Official doubts as to the authenticity of the Soviet version of Katyn events were voiced in the United States only after a special investigative commission terminated its work in 1952-1953. At the time, the United States had nothing to lose with Stalin's regime politically: the Cold War was in full swing and there was no point in sparing Stalin's feelings. However, Polish historians and Americans of Polish continue to bemoan the fact that American officials continued their talk of an "absence of total clarity" on the issue until April 1991, when Gorbachev officially blamed Stalin and Beria (Stalin’s NKVD secret police chief) for the massacre. Some "doubts" persisted until 1992, when the bulk of Katyn-related Soviet documents were published.
In the Polish and American media, the story has most often been interpreted from a "beware of Russia" point of view, with stress put on President Roosevelt's "softness" towards the Soviet Union. However, it can also be viewed as one more display of the cruel pragmatism of the 1930s-1940s, typical of most countries at the time and not at all limited to the Soviet Union alone. It was this cynical pragmatism (almost all European countries cooperated with Hitler at some stage, Britain and the U.S. revealed and covered information depending on political conjecture) that ultimately led to the World War II.
Attempts to view Katyn as some sort of ethnic vendetta, which allow current Polish and American authorities to take the "moral high ground" against the post-Soviet Russian regime (which found in itself the forces to reveal all the crimes on the Soviet side of the story) smack of hypocrisy. Now that we have a more-or-less full picture, it is becoming more obvious that the whole story of Katyn - on the Soviet, German and, now, American side - was a case study in cynicism and political opportunism from the beginning to end.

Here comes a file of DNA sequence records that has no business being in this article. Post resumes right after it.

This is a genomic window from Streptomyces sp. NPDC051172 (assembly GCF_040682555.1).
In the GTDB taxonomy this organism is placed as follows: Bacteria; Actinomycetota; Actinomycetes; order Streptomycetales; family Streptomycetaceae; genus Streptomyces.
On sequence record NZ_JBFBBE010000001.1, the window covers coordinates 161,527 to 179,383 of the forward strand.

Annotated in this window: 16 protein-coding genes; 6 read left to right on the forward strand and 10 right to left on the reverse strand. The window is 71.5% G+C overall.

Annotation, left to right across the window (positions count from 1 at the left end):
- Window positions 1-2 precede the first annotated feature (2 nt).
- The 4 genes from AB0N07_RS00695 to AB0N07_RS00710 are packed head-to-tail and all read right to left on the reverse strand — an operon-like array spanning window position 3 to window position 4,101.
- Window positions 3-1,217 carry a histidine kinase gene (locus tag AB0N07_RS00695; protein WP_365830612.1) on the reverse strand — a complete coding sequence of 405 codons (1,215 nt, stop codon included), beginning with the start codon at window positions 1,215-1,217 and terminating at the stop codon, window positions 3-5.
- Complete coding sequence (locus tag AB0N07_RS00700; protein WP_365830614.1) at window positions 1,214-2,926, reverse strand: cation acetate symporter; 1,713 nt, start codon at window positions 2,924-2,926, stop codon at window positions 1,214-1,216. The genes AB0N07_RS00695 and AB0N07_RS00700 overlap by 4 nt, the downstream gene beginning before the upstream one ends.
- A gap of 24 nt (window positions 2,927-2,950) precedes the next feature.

"Stalin wanted to get rid of the Polish POWs, because he was wary of them becoming ‘the fifth column’ of a potential Franco-British attack against the Soviet Union in 1940," said Natalya Lebedeva, a leading Russian Academy of Sciences scholar who was one of the first researchers to "crack" the Katyn story back in 1990. Meanwhile, Hitler's henchman, Dr. Goebbels, wanted to use this story to drive a moral wedge between the Soviet Union and its Polish and American allies at the time. Apparently, American and British officials, with full knowledge of the story, first "believed" the Soviet version and, later, conveniently dropped it, when it stopped fitting their interests.
When the Western allies suggested bringing the Katyn story to the Nuremberg trial as a "crime of German Nazism," Moscow declined the offer. When the commander of the German unit that (according to the Soviet version) committed the massacre was interrogated in 1941, it was evident that his unit was not even in Smolensk at the time of the executions. Nonetheless, the story was covered up - both by Stalin and his former Western allies. It would have to wait until the 1990s and 2000s to be exposed 100 percent - this time, in a modern public relations "war" with Russia. Besides the victims and the historians, there are no good guys in this story.
Dmitry Babich is a columnist for Voice of Russia radio station.